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CAMP FIRE REVUE COLORFUL,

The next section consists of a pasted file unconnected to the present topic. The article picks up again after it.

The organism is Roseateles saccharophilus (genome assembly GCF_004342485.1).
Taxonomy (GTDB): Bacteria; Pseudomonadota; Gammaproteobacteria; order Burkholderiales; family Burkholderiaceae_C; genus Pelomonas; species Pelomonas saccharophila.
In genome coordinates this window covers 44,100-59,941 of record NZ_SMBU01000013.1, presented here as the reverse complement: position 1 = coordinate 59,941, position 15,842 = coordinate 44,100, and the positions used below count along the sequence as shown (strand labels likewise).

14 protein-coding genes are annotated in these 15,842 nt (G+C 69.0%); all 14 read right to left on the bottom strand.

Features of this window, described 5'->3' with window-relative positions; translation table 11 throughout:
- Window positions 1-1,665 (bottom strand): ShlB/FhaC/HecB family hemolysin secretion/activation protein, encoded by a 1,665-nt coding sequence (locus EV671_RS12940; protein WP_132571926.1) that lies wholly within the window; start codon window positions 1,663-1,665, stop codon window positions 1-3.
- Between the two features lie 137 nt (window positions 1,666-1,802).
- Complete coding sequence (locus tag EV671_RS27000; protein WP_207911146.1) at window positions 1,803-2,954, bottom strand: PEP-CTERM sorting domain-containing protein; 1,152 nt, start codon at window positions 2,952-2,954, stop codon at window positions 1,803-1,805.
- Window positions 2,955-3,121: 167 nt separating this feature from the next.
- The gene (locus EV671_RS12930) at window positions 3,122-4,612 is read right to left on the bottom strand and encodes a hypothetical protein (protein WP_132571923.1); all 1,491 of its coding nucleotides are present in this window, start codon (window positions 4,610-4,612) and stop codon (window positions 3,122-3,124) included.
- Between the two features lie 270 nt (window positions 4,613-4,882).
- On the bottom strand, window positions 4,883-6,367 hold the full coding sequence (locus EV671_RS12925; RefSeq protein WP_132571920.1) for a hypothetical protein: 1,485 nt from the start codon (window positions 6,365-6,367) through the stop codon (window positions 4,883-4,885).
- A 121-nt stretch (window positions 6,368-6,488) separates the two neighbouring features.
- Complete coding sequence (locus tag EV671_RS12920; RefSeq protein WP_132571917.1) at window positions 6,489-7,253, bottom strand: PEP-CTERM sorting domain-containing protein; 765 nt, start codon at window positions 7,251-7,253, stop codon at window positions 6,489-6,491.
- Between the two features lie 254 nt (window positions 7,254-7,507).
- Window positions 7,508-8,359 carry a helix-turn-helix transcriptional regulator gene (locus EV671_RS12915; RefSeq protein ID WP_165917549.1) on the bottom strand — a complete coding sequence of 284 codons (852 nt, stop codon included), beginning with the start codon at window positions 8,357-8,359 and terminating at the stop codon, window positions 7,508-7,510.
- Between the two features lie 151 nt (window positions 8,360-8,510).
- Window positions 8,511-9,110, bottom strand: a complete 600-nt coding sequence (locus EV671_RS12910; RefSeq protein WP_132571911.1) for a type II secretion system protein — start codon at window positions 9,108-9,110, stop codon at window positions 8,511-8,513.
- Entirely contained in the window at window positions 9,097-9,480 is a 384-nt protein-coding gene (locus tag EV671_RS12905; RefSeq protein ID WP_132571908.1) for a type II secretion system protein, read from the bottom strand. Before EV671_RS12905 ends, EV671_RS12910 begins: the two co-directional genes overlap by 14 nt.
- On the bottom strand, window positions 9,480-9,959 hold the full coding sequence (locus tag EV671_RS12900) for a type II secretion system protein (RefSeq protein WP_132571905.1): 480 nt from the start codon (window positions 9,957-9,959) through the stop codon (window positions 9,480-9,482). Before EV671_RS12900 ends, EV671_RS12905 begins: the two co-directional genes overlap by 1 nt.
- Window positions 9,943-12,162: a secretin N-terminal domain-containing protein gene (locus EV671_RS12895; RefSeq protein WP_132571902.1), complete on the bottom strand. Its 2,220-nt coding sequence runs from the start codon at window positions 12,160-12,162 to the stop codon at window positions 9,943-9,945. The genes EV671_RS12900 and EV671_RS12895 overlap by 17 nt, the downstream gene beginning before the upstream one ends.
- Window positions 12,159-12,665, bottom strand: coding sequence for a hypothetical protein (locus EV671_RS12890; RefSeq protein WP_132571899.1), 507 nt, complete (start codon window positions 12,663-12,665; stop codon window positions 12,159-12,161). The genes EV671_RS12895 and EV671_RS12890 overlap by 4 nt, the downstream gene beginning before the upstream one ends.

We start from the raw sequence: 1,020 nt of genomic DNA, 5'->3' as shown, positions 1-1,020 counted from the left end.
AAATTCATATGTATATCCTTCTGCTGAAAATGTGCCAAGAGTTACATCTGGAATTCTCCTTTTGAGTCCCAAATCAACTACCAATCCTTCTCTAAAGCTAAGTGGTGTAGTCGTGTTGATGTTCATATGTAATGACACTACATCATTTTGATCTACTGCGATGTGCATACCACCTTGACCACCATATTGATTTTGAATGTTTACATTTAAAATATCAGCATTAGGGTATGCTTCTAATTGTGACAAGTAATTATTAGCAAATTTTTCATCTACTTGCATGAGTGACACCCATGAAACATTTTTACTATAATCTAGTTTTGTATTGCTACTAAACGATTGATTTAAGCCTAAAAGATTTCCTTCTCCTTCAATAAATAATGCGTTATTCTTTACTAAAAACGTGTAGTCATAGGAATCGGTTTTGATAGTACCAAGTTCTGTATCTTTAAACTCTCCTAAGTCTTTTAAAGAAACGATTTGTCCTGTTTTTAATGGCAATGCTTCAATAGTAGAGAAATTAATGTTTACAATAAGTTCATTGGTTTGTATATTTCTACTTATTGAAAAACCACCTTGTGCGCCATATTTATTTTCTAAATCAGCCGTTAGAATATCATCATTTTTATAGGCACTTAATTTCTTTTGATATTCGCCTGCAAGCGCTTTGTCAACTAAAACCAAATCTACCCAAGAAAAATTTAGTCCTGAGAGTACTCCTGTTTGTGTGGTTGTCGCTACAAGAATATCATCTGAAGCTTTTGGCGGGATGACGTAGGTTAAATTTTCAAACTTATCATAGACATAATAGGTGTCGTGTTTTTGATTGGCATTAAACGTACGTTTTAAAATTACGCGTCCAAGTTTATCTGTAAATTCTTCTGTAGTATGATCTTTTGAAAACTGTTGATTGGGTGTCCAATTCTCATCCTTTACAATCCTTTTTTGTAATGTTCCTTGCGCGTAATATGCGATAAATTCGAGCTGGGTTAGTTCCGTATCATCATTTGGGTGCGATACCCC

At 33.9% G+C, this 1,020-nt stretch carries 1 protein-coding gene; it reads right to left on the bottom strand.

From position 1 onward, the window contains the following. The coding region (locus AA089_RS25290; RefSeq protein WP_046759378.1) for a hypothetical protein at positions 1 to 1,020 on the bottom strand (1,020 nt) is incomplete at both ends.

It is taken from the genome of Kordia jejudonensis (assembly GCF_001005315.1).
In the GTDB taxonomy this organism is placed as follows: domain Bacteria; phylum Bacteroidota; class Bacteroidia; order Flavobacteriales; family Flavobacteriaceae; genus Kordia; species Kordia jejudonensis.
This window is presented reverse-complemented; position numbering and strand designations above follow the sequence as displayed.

MUSICAL, GAY, GLAMOROUS The 19-U Revue of the Camp Fire Girls ot the Oececa Group was held on Wednesday even ng at the Parkway Ballroom. Floyd Camp bell's orchestra furnished the music and what a presentation it was! Saxe of the scenes and the finale had all the poise, beauty, and glamour of the professional. John R. Davis was responsible for the ! Mrs. John W. F awl ah Feted MOTHER GOOSE FOLKS LIVE AGAIN IN DANCE PANTOMINE ,^?le Mildred Haessler school of the Dance presented Mother Goose Folks a comedy and pantomine in two acts last week a Wendell Phillips high school. Jaurez Crusor, pianist and Alan Lane and Kermit Dudley, violinists, accompanied them. The little people were beautiful in their colorful costumes and the dance was musical score lor the opening number “Greetings of 1941.” There were some clever dances by very young followers of terpsi r “ore and a number of clever \ tng songbircs. There was Louisine Ford, Josephine Leah Bulger, the Songbird; Mary Mc Bride and Marian Barthelemey. the La Conga Girls; Elizabeth and Idamae Thompson giving their in terpretation of “Five O’clock Whistle”; Dolores Johnson, styl ed the Nimb.e One; Marie Brown, sing ng. and swinging as she has done since she was big enough to toddle and an ensemble doing the Strut Down Pompton turn pike. Jean Cornell featured a Bit of Jumping Jive, a clever number by j a clever young person in filmy blue net and satin. Emnita Silk oftered “Sweet Swing;” Jessie Brown and Evelyn Ragland were tr.e “Flashy Steppers;” Jean Dor sey. known as the Coming Ethel Waters, sang “Am I Blue” and “Stormy Weather” in true Waters style. ’here were some little strip lease artists doing Chinese Rhy thm wearing celestial costumes; these they shed and did an Irish ug wearing characteristic cos tume and these were shed for the scant costumes that enabled them better to present some good old American swing. Loretta Mesley. the graceful one, did a ballet num ber that was colorful because of the clever costume of flame shades. Nedra Wilson as a Petite Patri ot, Elmta Silk doing a tap a la Eleanor Powell were features. Beautiful indeed was the ballet “Personification of Loveliness” with Adrienne O'Neill the clever danseuse who directed the work in a solo number and a group of small girls in pink ballet cos tumes and a group of larger girls in, sea blue ballet costumes in the chorus. There was a rare combination of glamour, beauty and showmanship. But that finale witn Geraldine Taylor as the song bird and a group of Camp Fire Girls presenting the Bronze Amer 'Than Camp Fire Girl of 1941 was most beautiful. Juanita Hender son was the baton twirler and the costumes were incredibly Clevel and beautiful. It made one think of Zejgi'ield. Mrs. Hattie Thomas received the Campfire crown for the firsl prize; Mrs. Virginia Ewing, sec ond and Mrs. Lula White won third place in the contest. Miss Rose Janycc. Brown is president; Mrs. William E. King, guardian;. Mrs. Adrifcnne Mason O’Neill, director; Mrs. William T. Grable, Chicago Executive and secretary of the Camp Fire Group. The Cook County Bar Ass?n Guests At St. Stephens Cook County Bar association uas the guest of St. Stephen A. M. E. church, Washington boule vard at Damen avenue, on Sun day morning. The program was under the auspices of the Trustee Circle. Atty. Graham Perry was master of ceremonies. The prin cipal speakers were Atty. Rich ard Westbrooks who spoke on “The Negro Lawyer as a Politician”: Atty. Georgia Jones Ellis on “The Negro Woman as a Lawyer.” Music was furnished by ths senior choir of the church under the direction of Prof. A. V. Turn er; and the Gospel Chorus, Spen cer Jackson, director. Rev. Eu gene Thompson, pastor. Atty. J Ernest Wilkins is president of Cook County Bar association; Atty Bindley C. Cyrus, secretary; Atty. Patrick B. Prescott, treasurer; L D. Mangram, president of the Trustee Circle of the church Many prominent members of the Cook County Bar association were present. Miss Betty Nemo Honored With A Birthday Party Mrs. Mae Jackson was the charming hostess on Sunday eve ning at a lovely birthday party given in honor of Miss Betty Ne* mo in her beautiful home, 5937 Michigan avenue. The home was beautifully decorated with large vases of flowers of various kinds. A large number of Miss Nemo’s school friends were present and she received many lovely gifts. Parlor games, music and dancing were features of the evening. A delicious repast was served. There was a very large cake done in red, white and blue, with a birthday greeting thereon. Miss Nemo, wearing a lovely pink or gandie with white accessories and a corsage of sweet peas, cut the lovely cake and served her many guests. Mrs. Olivia Riley of New York City and her daughter, Miss La Verne Riley, are the guests of Mr. and Mrs .James Saunders, 53rd and Kenwood avenue. Miss E. R, Smythe, Ernest Griffin Exchange Vows A very pretty wedding took place at Poro Sunday when Miss Ethel M. Smythe, charming daughter of Mr. and Mrs. James Eddy, became the bride of Ernest Griffin, son of Mr. and Mrs. Ste phen A. Griffin. The bridal par ty had a beautiful background of palms, ferns, pink and white peo nies, blue larkspur and on either side huge candelabra each hold ing seven candles. Rev. Joseph M. Evans, pastor ol Metropolitan Community church, celebrated the marriage. Rev. Evans had served the bride's parents at their marriage. The bride wore a lovely creation of white mousseline de soie, most becoming to her petite figure. The intricate simplicity and beau ty of design, the long train and the very long veil of bride's il lusion, fastened by means of a filmy hat added glamour and beauty. She carried a white Bi ble with a shower of gardenias dangling therefrom. The bride’s gown, as well as those worn by members of the bridal party, were creations of Mrs. Eddy, the brides' mother, and the hats were made by Mrs. Otha Lee Petty. The maid of honor, Miss Eliza beth Lester, wore a gown of green, with a matching hat. She carried pink roses. The little flower girl, Patricia Eddy, wore pink mousseline de soie with a matching hat. Charles Ronald Griffin, the little ring bearer, wore white satin. The groom’s brother Charles Griffin was best man. The bride’s mother wore a gown of rose lace and chiffon. Both young people are very well known in the younger socia] circles. The groom is a member of Phi Beta Sigma fraternity and is a well known undertaker. They received many lovely gifts. The out of town guests included Mr. and Mrs. George Slaton, who flew here from Deti’oit; Mrs. Hen ry Taylor and Mrs. Grace Taylor of Dayton, Ohio. Miss G. Redwin Talks On Hitler, Religious Trends Miss Eleanor Redwin of Vien na, Austria, was the guest speak er at Grace Presbyterian church Sunday morning when the church held its second Sorority and Wo man’s Day program. Mrs. Jean nette Triplett introduced the speaker. Miss Redwin gave an interesting account of happenings in Europe under the Hitler re gime and the religious trends in Europe. Musical selections were offered by Melba Allen Bryant, contral to of Los Angeles, Calif; Fannie C. Wood, soprano; and the choir under the direction of T. Theodore Taylor. Mrs. Louise B. Mackey was chairman; Rev. Augustus Eu gene Bennett is pastor. The Dukes Sport Dance A Gay Colorful Event The Dukes gave their tenth an nual sport dance on Saturday at the Casino All the members wore sports dress and could be distin guished by the club ' ribbon in black and white. Sinclair Callo way’s orchestra furnished the mu sic and B. H. Hughes was mas ter of ceremonies. The Dukes club is one of the most popular in the city. They have a membership of 140 members and give three dances a year. All of them are very smart and enjoyable events and Saturday’s dance was no de viation from their standai'd. The officers are Charles W. Rose, pres.; E. B. Curry, vice-pres;. Love E. Harrison, cor. sec.; Cli ton F. Willis, fin. sec.; Allen E. Kirkpatrick, treas.; Carl Askew, scrgt. at arms; B. H. Hughes, dance director; and on the Board of Di rectors, Hillary Brown, Walter S. Chinn, J. Parker Nelson, A. W. Montgomery, U. J. Marks, James deWarrcn, William C. Moss, Mel vin Singleton, James Ward. On the Board of Review is O. B. Van derburg, William H. Thompson. Hold Open House For Newlyweds Mr. and Mrs E. C. Davis, new lyweds of the past week, held open house last week at 5524 Indiana avenue, to give their many friends an opportunity to see their many wedding gifts. Mrs. Davis, the bride, Mrs. Rose Johns and Mrs. Hazel Harrison received the many guests. A delicious repast was served. I The wedding of Mr. and Mrs. 1 Davis was one of the most beau jtiful and elaborate of the season Mrs, H, V. Wilburn Honors Visitor With Breakfast Mrs. Homer Wilburn, 5719 Mi chigan avenue, was hostess last week at a breakfast given in hon or of Mrs. Neosha Venerable Tal us,- formerly of Kansas City and now of Los Angeles, Calif. Mrs. Wilburn used lovely and color ful flowers in her decorations. She served a very elaborate break fast. Seated about the table were Mesdames N. A. Diggs, D. C. Rog ers, J. M. Allison, Tate, Waynian. Ward, Wendell E. Green, Harry Abbott, George Seltcn Fowler, Neosha Tatum, Homer Wilburn and Miss Green of Kansas City. The ladies r ad a delightful time re newing old friendships and chat ting about happenings during the t;me they lived in Kansas City. Plan Party For YWCA Leaders On Friday evening, June 27, the volunteer leaders will enjoy a party at the South Parkway Center. It will be called a I‘ Night in June” and the evening will.be spent playing favorite games and they tell us too, there arc to be some grand suprises for the volunteers who attend. Miss Eleanor I. Harper is chair man of the vening Volunteer Leadership Group of the South Parkway Branch Y. W. C. A. and Mrs. Ruth Moore Smith is gen eral secretary. MINIATURE STUDIO MUSIC CLUB The Miniature Studio Music club is making further plans on tne Y. W. C. A. last Sunday. The clu bis making further plans on thier coming dance which is to he given in July. Harriette Pe terson gave an evcellent roprt on Handel. The next meeting will be held the first Sunday in July. All who are interested in music are in vited to come. Josephine C. Inniss, sponsor; Inez Butler, re porter, I Orions Present R. N, Dett Quartet — The Orions. of which John T. Jenkins is president, presented the Dett Quartet at a musicale in the Good Shepherd Community Cen ter on Sunday afternoon. A very representative group was present to enjoy *the splendid program. The Orions in accordance with ' their policy of inviting their friends to enjoy varied entertain ment, offered this beautiful pro gram gratis. The quartet is made up of Wil liam O’Neill, basso; Alphonso Goines, baritone; George Sanford, tenor; David Daniel, tenor alter nate; William Henderson, second tenor; Hermione Goines, accom panist and arranger. They sang “A Toast” (Stevens-Amos); “Lift Thine Eyes” (Logan-Baldwin); “To a Rose” (Stevens-Coome); “Passing By” (Purcell-Burleigh); “Bells at Eventide” (Rachman'n off-Black); “King Jesus is a Lis j tenin;” “Sometimes I Feel like a Motherless Chi’d” in an arrange ment by Hermione Goines; “Hold Out Your Light” arranged by Al phonse Goines; “Fatal Tragedy,” “My Little Banjo” and “Scanda lize My Name.” The soloists were Hermione : Goines, pianist, “Scherzo” by Beecher; Alphonse Goines, bari tone, singing “Three Shadows” (Burleigh); “I Love Life” (Mana Zucca); and William A. Hudson, who read two original poems, “Old Youth” and “Speak Ye Pyramids.” PLAN HOSPITAL ASSN. CONVENTION FEATURES The local sponsoring commit tee of the National Hospital As sociation, which holds its eigh teenth annual session in Chicago, August 17 to 19, met Thursday evening, June 19, at the South Parkway Branch, Y. W. C. A., under the chairmanship of Mrs. Lola M. Parker of the Iota Phi Lambda sorority, with Mrs. Ma rian Rhodes as secretary. Plans were made for a garden party in honor of the visitors on August 17, and for a dinner on August 18. Dr. William D. Giles is in charge of the entertainment features. A The Entre Nous Sport Dance A Pretty Affair The Entre Nous club gave their annual sport dance on Friday eve ning at the Forum hall. Johnny Long's orchestra furnished the mu sic for the dancing and the 500 guests enjoyed every minute of the time. All the members wore sports dress. O. J. D. Rainey, Jr., is president; Robert H. Stamps, Jr., chairman; J. M. E. Pierce, vice president; A. Henry, secretary. Among the members who worked very hard for the success of the event were apt. E. B. Frierson, O. B. Penn, O. R. Frierson, J. J. Walker. Ray mond Brown, George A^ton, Prof. Ed Watts, M. Winfrey, G. L. Little, B. Richard, M. C. Sax ton. : Lola Byrd Wins Art Prize At Englewood High Miss Lola Byrd, the 13 year old daughter of Mrs. Lo D. Bonds i Harrison, wesll known concert ar tist, is the proud winner of the second prize in the art contest held last week at Englewood high school. Little Miss Byrd has been a member of St. Cecelia choir of St. Edmund’s church for the past three years and she is a most promising piano student. Miss Byrd, who is .quite as pret ty as she is talented, informs us that she will spend her summer vacation studying dressmaking and designing. public mass meeting on the eve ning of August 18th will be an other feature, Dr. S. W. Smith, executive secretary and editor of the National Hospital association, announced. Many leading citi zens from all walks of life were present and shared in arrange ments for entertaining visitors from all parts of the United Stat es. The committee will meet a Se.in in the near future. ] I _ c __ \ ' I c A glowing tribute to Lcora Law - lah wras paid her by her many ^ friends and fellow teachers at ^ a dinner at Morris Eat Shop given by Mrs. Evelyn Shrop- r shear Monday night. Mrs. Lawr lah, wife of Dr. John Lawlah, new medical dean at Howard ^ university, will leave for Wash ington, D. C., at the end of the wreek. She was presented with two pieces of raw cowhide lug- a gage by her friends. (See bot- is tcm photo.) Among those pres- ai ent were Misses and Mesdames x lr (reading from left to right) Mil dred Lemon, Roma Jones, Olive JV M. Diggs, Be very Greene, Alice Sheffey, Marietta Cephas, Eve VJ lyn Grave, Hazel Gassow^ay, ^ Emma Grant, Edna Connor, El- p anor Hawes, Alice Beasley, Ze- *' nobia Hawes, Blanche Alphrain, Adele Walden, Inez Duke, Nel- n matilde Ritchie, Myrtle Seng- 1 stacke. (seated) Juanita Har rr ns, Evelyn Shropshear and Le n ora Lawlah. 0 _ R - • t: v S s Mahalia Jackson To Be Presented The Church of God of which L. F. Dunn is superintendent,,will present Mahalia Jackson and her singers on Friday evening, June The Chicago Music Association To Honor M. George The Chicago Music association, always alert and active musically, is bubbling over with enthusiasm :.nd activity in promoting two ^ery outstanding musical events in the next week. The first is the testimonial to Mrs. Maude Roberts George to be given on Sunday, June 29, at the Parkway Ballroom. Mrs. George is one of the past presi dents of the association and also past president of the National Music association. The Chicago Music association is also celebrating their 22nd an niversary Tuesday evening, July 1, at the Good Shepherd Commun ity Center, 5120 South Parkway. This branch was organized dur ing the race riot in 1919, and out of this group grew the National Music association. For several years it has been the policy of the local organiza tion to give a Musical Scholar ship to a deserving Chicago mu sician, also to aid the national in its national’scholarship. The many friends and music public are cor dially invited to help celebrate this birthday. The birthday cake will be cut at the next social meeting in July. 27, 8 p. m. at the Christian church, 4413 Indiana avenue. They promise the audience a gospel feast. Vacations In Arkansas MISS GWENDOLYN ALLEN Popular member of the younger set who will spend her summer vacation in Arkansas. History Class To Visit Grave Of Sojourner Truth The DuSable History Class plans a tour to the grave of Sojourner Truth in Michigan on July 4. They will leave by bus from George Cleveland Hall Library and the public is invited. The class will end its third an niversary at the Hall Library on Thursday with an unusual pro gram featuring Phillip Morris with slides of Brazil and the Afro Americans who have achieved S'nce their emancipation in 1888. Also Dr. J. Peters offers a new challenge to share in the full ness of U. S. A., Deborah Smith, F. Hammurabi H. Robb made of ferings suggesting importance of blacks to America and significance of Haitian independence in North and South America. Samuel Stratton, presented by C. W. Lee, chairman of program, as teacher who has served for three years, gave to Miss V. Harsh, librarian who has granted even longer hours for the class at the library next autumn, a copy of Drucilla Dunjee Houston’s book, “Wonderful Ethiopians of the An cient Cushite Empire.” A copy was given to Mrs. M. Ricks of Lincoln Center also. This book deals with the achievements of the African in ancient Ethiopia, Egypt, Bible lands, Assyria, Baby lon, Persia, and India, even to China. t very interesting. Then there were some lovely little ballet dancers in rainbow colored costumes, their lull, fdmy, frilly shirts giving them the apearance of huge, animated flowers. In the cast were Louise Goins as Jack Spratt; June Campbell as Mrs. Spratt; Jewell Thompson as Peter Pumpkin Eater; Elaine Moore as Mrs. Peter; Florence Miller as Little Miss Muffett; Lo uise Stubbs as the Knave of Hearts; Orpha Shands who star red as Humpty-Dumpty; Madeline Moore, the Old Woman who lived in a Shoe and her children, Bar bara Evans, Delores Miller, Son ya Saxton, Xandra Saxton, Le Cheta Smith, Annethea Crawdey. In the second group were Au drey Gatewood as Jack; Verna Newsome as Jill; Jane Greene as Jack Be Nimble; Dolores Bazell as Lucy Lockett; Yvonne Moore as Curley Locks; Joyce Wiggins as Tommy Tucker; Doris Clem as Sally Waters; Reginia Moore as Polly Flanders; Bernice Martin as Boy Blue; Abbie Shuford as Bo Peep; Joyce Brown as Queen of Hearts; and Frances Taylor as Mary, Quite Contrary. Gloria Watson, Dorian Gant and Doris Newton were the pretty Maids all in a Row; Doris Hur ley as the King of Hearts; Barbara Williams as Old King Cole; Jeanne Brannick, Totafee Almand and Josephine Jefferson were King Cole’s Fiddlers Three; Gloria Greene was the pretty little toe specialist. These youngsters in pantom ine told the story of the favorite char acters in Mother Goose land. In the second act there was a one act ba.let, ‘‘Swan Lake.”. Here the king and his royal compan ions pause in their hunting near a lake in the forest and frolic. When daylight fades the Fairy of Hope, played by Frances Taylor, appears and changes the swans on the edge of the lake into lovely maid ens. Then comes the dawn and the Fairy of 111 Will, Dolores Bc zell, weaves a spell over the king. The others in the cast were Lau rnita Taylor, the king; Odette Ewell and Shirley Pierson, his loyal companions; Barbara Wil liams, Madeline Moore and Jewell Thompson, the village girls; Joyce Thornton, Queen of the Swan maidens; Gloria Greene, the spi rit of Evil; Jean Hunt, Barbara Taylor, Orpha Shanes, Doris Hur ley, Audrey Covington, Albert a Gladden, Patricia Cladden, P.Rii cia Connor were the swan maid ens. Juarez Girls Give A Smart Cabaret Party The Juarez Girls club gave their third annual cabaret party atlhe Club de Lisa on Thursday night, here was a very large crowd and they enjoyed a brilliant floor show. More than 300 attended the pai'ty. The club members all wore lovely, colorful flowered prints and each had a corsage of violets, and hats of the same love ly shade. The club table was large and some 40 or more friends were seated thereat. Their large gold and blue insignia bore the name of the club and there was a cen ter piece of flowers. Eddie Plic que was master of ceremonies. There were several out of town guests. Among these were Miss Ida Evans of New York; Miss Ann Smith, New York; Mrs. Clotee DeJohn, Dr. and Mrs. Pryor. The members of the club are Mjrrtle Terrell, president; Ger trude Wesley, hostess; George Parks, sweetheart; Lenorei Tol maire, honorary member; Mary Johnson, chairman; Myrtle Tomp kins, business manager; Elnora Garrett, reporter; Della Gill, [treasurer; Carrie Mimms, fin. sec.; Theresa Nichols, vice-president; Lida Parker, rec. sec. A, Kimbrough To Be Presented In Piano Recital Monday, June 30, at 8:15 p. m. in the auditorium of St. Paul C. M. E. church, 4644 Dearborn street, Blanche Jackson Thomp son will present in debut piano recital, Andrew Lawrence Kim brough. Young Kimbrough, who is the elder son of the late Rev. A'. Lawrence Kimbrough, - former pastor of St. Paul church, has been a student of Mrs. Thomp son’s for the past five years. She has been his only instructor. The young piani-st will play a variety of compositions from Bee thoven, Chopin, Schumann, Schu bert, Mozart, Bach and other mas ters. The Youth Organization, of which young Kimbrough is pianist, is sponsor; Robert Hollo way is president; George Holbert is manager; Rev. Holman W. Evans, minister. The Chicago Bee has more net paid circulation than any other local newspaper.